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Additively manufactured morphing components for aeroelastic applications

  • Full or part time
  • Application Deadline
    Tuesday, February 25, 2020
  • Competition Funded PhD Project (European/UK Students Only)
    Competition Funded PhD Project (European/UK Students Only)

Project Description

Informal queries should be directed to Dr Evripides Loukaides ()

Fuel consumption and structural performance of aeroplanes strongly depends on the geometry and behaviour of the wings. The ability of wings and their substructures to change shape in a responsive manner during different stages of flight has long been envisioned as a route to lower energy requirements and improved control. One category of structures has the necessary features to be exploited in this application: Multistable shells are lightweight, scalable and have multiple stable configurations without the need for continuous actuation.

Multistable shells have mostly been studied in the context of fibre composite materials. However, it has been shown that this behaviour can be produced by patterning a single homogeneous material, e.g. in a square honeycomb pattern. This approach has strong synergy with Additive Manufacturing, which allows the complex geometry to be optimized and manufactured easily. Preliminary work has shown this method to be attractive at the small scale, where demonstrators for cylindrical and variable curvature components have been produced. A variety of materials has already been tested, including metal 3D printing.

In addition to applications directly relating to wings, a number of components can be envisioned. Multistable shells can reduce need for mechanical hinges and provide mechanical energy storage or rapid deployment mechanisms. This project will investigate a range of applications and develop designs and physical demonstrators for the most useful concepts. It is also envisioned that relevant design guides will be developed to assist the industrial adoption of such devices.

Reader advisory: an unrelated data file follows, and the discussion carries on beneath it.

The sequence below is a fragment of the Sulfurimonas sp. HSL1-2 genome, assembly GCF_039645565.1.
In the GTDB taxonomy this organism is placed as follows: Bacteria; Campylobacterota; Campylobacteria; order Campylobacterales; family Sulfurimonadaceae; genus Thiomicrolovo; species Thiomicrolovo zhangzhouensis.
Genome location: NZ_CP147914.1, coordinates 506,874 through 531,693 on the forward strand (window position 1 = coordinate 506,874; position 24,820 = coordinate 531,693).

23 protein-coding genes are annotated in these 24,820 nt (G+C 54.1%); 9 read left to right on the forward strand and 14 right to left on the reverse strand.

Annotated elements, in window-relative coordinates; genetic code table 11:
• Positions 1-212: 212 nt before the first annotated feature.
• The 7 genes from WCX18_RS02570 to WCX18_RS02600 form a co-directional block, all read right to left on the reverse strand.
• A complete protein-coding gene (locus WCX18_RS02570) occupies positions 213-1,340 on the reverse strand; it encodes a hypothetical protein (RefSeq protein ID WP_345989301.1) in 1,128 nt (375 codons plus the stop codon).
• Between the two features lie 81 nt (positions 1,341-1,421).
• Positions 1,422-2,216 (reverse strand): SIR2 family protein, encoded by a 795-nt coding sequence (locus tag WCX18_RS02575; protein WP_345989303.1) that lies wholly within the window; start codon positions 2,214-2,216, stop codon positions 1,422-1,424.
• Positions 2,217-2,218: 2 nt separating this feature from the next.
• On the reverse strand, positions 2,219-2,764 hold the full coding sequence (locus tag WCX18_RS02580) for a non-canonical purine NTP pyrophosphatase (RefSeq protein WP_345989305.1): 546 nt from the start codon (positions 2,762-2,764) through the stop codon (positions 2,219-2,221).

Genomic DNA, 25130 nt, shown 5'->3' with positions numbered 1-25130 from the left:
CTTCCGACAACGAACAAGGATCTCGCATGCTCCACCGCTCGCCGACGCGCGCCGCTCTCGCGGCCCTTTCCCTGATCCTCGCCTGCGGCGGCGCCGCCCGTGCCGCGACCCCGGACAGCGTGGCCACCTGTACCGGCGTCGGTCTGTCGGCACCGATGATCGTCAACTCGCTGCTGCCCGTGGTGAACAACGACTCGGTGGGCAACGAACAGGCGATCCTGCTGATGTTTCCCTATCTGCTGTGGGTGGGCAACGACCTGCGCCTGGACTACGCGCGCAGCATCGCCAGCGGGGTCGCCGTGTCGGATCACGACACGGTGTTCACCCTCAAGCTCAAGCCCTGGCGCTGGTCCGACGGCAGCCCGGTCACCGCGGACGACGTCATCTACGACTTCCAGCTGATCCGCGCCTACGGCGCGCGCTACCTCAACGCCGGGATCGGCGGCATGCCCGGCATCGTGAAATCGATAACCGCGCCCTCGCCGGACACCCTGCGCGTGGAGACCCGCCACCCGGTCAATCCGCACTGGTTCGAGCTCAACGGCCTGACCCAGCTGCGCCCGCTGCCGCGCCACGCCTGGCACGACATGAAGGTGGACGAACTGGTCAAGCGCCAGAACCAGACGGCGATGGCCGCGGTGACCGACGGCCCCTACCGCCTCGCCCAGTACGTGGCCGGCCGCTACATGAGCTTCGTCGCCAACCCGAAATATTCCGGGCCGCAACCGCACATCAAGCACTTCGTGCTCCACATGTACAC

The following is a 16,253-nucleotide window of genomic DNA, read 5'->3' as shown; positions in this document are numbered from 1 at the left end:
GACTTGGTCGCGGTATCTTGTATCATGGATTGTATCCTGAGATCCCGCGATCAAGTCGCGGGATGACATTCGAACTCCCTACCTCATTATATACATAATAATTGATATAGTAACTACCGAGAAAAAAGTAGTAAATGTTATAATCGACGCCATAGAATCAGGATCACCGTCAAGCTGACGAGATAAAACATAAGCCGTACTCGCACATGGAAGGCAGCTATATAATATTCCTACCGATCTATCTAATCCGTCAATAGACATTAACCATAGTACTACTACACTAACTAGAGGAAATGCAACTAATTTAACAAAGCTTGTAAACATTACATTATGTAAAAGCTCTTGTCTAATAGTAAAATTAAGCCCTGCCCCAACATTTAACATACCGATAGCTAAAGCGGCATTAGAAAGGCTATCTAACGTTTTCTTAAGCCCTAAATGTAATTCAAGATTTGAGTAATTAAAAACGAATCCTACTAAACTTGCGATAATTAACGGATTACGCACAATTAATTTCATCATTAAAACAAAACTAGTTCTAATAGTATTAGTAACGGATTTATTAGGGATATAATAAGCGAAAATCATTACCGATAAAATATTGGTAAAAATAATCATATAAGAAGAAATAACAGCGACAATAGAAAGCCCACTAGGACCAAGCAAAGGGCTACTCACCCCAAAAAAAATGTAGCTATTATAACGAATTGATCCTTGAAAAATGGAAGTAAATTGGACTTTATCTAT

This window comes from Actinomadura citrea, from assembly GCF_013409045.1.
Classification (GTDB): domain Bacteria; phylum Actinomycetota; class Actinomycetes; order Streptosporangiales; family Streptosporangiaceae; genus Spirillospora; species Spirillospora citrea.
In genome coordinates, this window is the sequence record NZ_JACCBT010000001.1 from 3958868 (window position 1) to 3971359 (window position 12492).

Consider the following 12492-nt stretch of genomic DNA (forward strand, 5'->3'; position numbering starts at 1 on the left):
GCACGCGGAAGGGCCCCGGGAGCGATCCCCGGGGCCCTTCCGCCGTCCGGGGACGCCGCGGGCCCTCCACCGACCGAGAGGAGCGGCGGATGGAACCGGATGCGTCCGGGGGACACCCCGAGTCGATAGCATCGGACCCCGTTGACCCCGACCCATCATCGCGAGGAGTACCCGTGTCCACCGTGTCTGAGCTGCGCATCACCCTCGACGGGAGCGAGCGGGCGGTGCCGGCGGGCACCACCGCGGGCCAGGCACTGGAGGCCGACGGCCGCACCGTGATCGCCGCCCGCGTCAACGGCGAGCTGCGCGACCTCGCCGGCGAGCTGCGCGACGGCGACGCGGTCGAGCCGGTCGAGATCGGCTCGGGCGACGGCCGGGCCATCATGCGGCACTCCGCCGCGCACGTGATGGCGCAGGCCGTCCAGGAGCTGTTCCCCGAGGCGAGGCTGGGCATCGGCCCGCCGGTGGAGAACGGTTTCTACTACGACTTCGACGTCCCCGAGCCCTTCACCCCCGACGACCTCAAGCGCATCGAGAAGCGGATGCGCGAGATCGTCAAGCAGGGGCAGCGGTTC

The ideal applicant would have a background in structures or solid mechanics and an interest in additive manufacturing. Relevant degrees would be Civil and Mechanical Engineering, Applied Mathematics and Physics. Applicants should hold, or expect to receive, an undergraduate Masters first class degree or MSc distinction (or non-UK equivalent). English language entry requirements must be met at the time of application to be considered for funding, see

Formal applications should be made via the University of Bath’s online application form for a PhD in Mechanical Engineering. Please ensure that you state the full project title and lead supervisor name on the application form.

More information about applying for a PhD at Bath may be found here:

Anticipated start date: 28 September 2020

Funding Notes

Funding is for up to three and a half years. It includes UK/EU tuition fees, training support fee of £1,000 per annum and a Maintenance stipend of £15,009 per annum (2019/0 rate). EU students are eligible to apply if they have been resident in the UK for 3 years prior to the funding commencing.

How good is research at University of Bath in Aeronautical, Mechanical, Chemical and Manufacturing Engineering?

FTE Category A staff submitted: 61.00

Research output data provided by the Research Excellence Framework (REF)

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